CMPs are a type of public-private partnership used in the conservation sector to improve protected area (PA) management and support sustainable development. Rwanda is home to Akagera National Park, which has been successfully managed as a CMP between the Rwanda Development Board and the nongovernmental organization African Parks since 2010.
The objective of the study tour was to facilitate cross learning for GWP participating governments in Africa on PA management and enhance understanding of CMPs, and their best practices, challenges, and opportunities.
Ten GWP countries in Africa joined the CMP study tour to Rwanda. In Kigali, delegates met with the Rwanda Development Board, including the Head of the Tourism and Conservation Department, to understand the country’s strategic approach of engaging the private sector to fulfill national development and conservation objectives. In Akagera National Park, meetings and consultations were held with the Akagera Management Company, a special purpose vehicle formed between Rwanda Development Board and African Parks to manage Akagera National Park.
CMPs can be an effective measure toward closing the global funding gap in PA management and biodiversity conservation. In Africa, at least 15 governments have established 40 co-management and delegated CMPs with 13 NGOs, covering 11.5% of Africa’s PA estate. CMPs require political will and commitment from top levels of government, as in the case of Rwanda. Being able to demonstrate to government the economic value of CMPs can help secure buy-in for these public-private partnerships.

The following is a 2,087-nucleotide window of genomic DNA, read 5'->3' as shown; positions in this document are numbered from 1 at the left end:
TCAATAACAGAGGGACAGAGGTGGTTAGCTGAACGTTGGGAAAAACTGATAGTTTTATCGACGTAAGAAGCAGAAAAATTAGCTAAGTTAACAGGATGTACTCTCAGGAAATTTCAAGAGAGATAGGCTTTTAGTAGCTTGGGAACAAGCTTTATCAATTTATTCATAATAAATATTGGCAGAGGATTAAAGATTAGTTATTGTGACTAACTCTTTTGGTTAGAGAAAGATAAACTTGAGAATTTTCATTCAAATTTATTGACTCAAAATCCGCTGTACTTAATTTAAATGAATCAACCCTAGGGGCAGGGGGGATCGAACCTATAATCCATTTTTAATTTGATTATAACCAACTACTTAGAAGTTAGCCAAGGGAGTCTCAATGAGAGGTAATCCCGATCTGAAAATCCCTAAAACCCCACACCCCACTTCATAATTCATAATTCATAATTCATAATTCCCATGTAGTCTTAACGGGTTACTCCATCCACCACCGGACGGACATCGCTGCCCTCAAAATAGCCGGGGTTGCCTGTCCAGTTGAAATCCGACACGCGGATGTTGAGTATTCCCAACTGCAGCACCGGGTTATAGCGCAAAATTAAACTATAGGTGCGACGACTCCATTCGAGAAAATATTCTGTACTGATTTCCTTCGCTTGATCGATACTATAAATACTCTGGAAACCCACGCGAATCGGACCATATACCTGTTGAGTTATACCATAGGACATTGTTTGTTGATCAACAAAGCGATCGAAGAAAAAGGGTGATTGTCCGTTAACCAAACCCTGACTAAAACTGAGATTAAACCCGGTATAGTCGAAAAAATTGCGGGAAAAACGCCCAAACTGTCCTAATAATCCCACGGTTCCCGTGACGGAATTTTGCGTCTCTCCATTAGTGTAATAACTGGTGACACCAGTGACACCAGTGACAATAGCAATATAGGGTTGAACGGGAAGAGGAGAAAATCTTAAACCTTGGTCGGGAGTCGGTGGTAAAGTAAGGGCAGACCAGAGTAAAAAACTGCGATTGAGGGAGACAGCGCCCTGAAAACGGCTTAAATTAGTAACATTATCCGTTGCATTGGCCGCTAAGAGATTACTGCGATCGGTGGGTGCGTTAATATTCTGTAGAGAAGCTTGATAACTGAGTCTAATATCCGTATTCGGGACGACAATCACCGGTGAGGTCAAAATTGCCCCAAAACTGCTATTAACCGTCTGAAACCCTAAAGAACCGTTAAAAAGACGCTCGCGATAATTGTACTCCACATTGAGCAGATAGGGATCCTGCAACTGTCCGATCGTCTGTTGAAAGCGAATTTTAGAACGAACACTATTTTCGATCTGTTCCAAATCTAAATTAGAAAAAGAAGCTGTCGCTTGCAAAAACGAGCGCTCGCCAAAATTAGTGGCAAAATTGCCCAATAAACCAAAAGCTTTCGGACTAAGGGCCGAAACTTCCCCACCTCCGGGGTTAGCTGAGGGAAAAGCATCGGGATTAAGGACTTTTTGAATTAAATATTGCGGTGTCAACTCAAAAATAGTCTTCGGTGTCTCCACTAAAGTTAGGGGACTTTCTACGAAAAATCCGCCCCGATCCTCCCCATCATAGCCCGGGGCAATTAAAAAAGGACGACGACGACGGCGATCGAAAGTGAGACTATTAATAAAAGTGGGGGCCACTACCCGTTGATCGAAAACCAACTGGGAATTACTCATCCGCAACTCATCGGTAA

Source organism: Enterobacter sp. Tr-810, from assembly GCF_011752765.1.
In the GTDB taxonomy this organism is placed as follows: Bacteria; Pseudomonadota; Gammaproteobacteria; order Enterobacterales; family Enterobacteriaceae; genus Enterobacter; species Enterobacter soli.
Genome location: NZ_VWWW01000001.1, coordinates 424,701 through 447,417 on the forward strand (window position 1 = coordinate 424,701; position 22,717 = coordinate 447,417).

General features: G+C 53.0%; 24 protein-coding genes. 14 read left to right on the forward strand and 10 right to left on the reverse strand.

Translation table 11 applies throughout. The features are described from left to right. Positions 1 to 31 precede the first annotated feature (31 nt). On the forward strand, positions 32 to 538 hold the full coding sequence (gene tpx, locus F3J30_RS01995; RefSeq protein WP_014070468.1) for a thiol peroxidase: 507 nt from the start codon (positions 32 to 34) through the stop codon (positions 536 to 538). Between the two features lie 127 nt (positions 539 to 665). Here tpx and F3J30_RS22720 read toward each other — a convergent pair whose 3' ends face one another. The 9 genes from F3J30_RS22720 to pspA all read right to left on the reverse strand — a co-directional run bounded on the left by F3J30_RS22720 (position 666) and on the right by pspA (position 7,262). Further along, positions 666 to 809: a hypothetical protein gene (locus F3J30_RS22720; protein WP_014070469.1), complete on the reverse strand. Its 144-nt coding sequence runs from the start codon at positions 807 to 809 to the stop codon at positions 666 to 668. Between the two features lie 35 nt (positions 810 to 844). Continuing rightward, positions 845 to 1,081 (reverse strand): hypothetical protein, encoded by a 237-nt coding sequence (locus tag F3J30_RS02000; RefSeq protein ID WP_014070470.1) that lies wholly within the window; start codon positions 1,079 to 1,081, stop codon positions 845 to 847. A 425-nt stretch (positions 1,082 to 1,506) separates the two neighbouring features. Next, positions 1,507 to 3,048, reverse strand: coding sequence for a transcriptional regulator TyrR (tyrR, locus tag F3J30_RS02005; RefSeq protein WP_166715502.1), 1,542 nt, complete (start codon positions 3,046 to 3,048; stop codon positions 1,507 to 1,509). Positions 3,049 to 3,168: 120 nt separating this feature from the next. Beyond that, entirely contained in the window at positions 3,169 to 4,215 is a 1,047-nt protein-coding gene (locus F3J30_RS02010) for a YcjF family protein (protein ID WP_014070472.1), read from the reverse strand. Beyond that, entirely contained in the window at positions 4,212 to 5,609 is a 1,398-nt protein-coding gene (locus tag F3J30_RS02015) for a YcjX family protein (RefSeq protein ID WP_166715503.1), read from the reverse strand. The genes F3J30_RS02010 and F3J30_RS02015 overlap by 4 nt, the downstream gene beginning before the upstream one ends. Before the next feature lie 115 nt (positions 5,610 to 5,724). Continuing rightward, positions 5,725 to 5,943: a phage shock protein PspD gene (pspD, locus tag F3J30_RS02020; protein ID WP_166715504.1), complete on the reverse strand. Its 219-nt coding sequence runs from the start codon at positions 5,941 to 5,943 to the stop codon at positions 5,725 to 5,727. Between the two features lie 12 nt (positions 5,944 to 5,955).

A key factor behind successful CMPs is strong private partners with adequate funding to invest in the park (ideally five years minimum of financing), technical expertise, sound business plans, and a shared vision.
Rwanda’s tourism revenue share policy, in which 10% of all tourism park revenues is invested in development projects in communities adjacent to PAs and an additional 5% is directed towards human-wildlife conflict compensation, has helped shore up community support for conservation. Participants were very interested in this policy, its impacts, its implementation, and the potential to develop similar benefit sharing schemes in their own countries.
Governments have ongoing interest in technical support on CMPs. This helps raise awareness of opportunities and good practices in CMPs and builds a network of officials working on this topic. The GWP will continue to offer technical support, information and data, and opportunities for knowledge exchange on CMPs.